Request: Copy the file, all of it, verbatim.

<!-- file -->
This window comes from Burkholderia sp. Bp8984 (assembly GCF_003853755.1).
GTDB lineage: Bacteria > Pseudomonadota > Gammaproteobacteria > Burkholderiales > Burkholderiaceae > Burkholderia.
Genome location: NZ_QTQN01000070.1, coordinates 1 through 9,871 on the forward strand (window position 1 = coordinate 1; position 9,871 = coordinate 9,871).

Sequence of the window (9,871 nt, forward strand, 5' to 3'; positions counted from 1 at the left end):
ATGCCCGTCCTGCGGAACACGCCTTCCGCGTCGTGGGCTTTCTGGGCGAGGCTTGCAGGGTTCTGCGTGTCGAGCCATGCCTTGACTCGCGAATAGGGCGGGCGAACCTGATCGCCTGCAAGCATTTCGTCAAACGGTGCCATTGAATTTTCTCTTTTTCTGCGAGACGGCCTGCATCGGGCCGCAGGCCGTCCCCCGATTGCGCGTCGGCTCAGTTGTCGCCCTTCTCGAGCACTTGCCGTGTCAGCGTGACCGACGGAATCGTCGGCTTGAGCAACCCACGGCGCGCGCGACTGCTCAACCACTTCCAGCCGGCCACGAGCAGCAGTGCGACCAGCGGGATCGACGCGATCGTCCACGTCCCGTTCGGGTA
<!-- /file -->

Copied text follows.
This window comes from Burkholderia sp. Bp8984 (assembly GCF_003853755.1).
GTDB lineage: Bacteria > Pseudomonadota > Gammaproteobacteria > Burkholderiales > Burkholderiaceae > Burkholderia.
Genome location: NZ_QTQN01000070.1, coordinates 1 through 9,871 on the forward strand (window position 1 = coordinate 1; position 9,871 = coordinate 9,871).

Sequence of the window (9,871 nt, forward strand, 5' to 3'; positions counted from 1 at the left end):
ATGCCCGTCCTGCGGAACACGCCTTCCGCGTCGTGGGCTTTCTGGGCGAGGCTTGCAGGGTTCTGCGTGTCGAGCCATGCCTTGACTCGCGAATAGGGCGGGCGAACCTGATCGCCTGCAAGCATTTCGTCAAACGGTGCCATTGAATTTTCTCTTTTTCTGCGAGACGGCCTGCATCGGGCCGCAGGCCGTCCCCCGATTGCGCGTCGGCTCAGTTGTCGCCCTTCTCGAGCACTTGCCGTGTCAGCGTGACCGACGGAATCGTCGGCTTGAGCAACCCACGGCGCGCGCGACTGCTCAACCACTTCCAGCCGGCCACGAGCAGCAGTGCGACCAGCGGGATCGACGCGATCGTCCACGTCCCGTTCGGGTA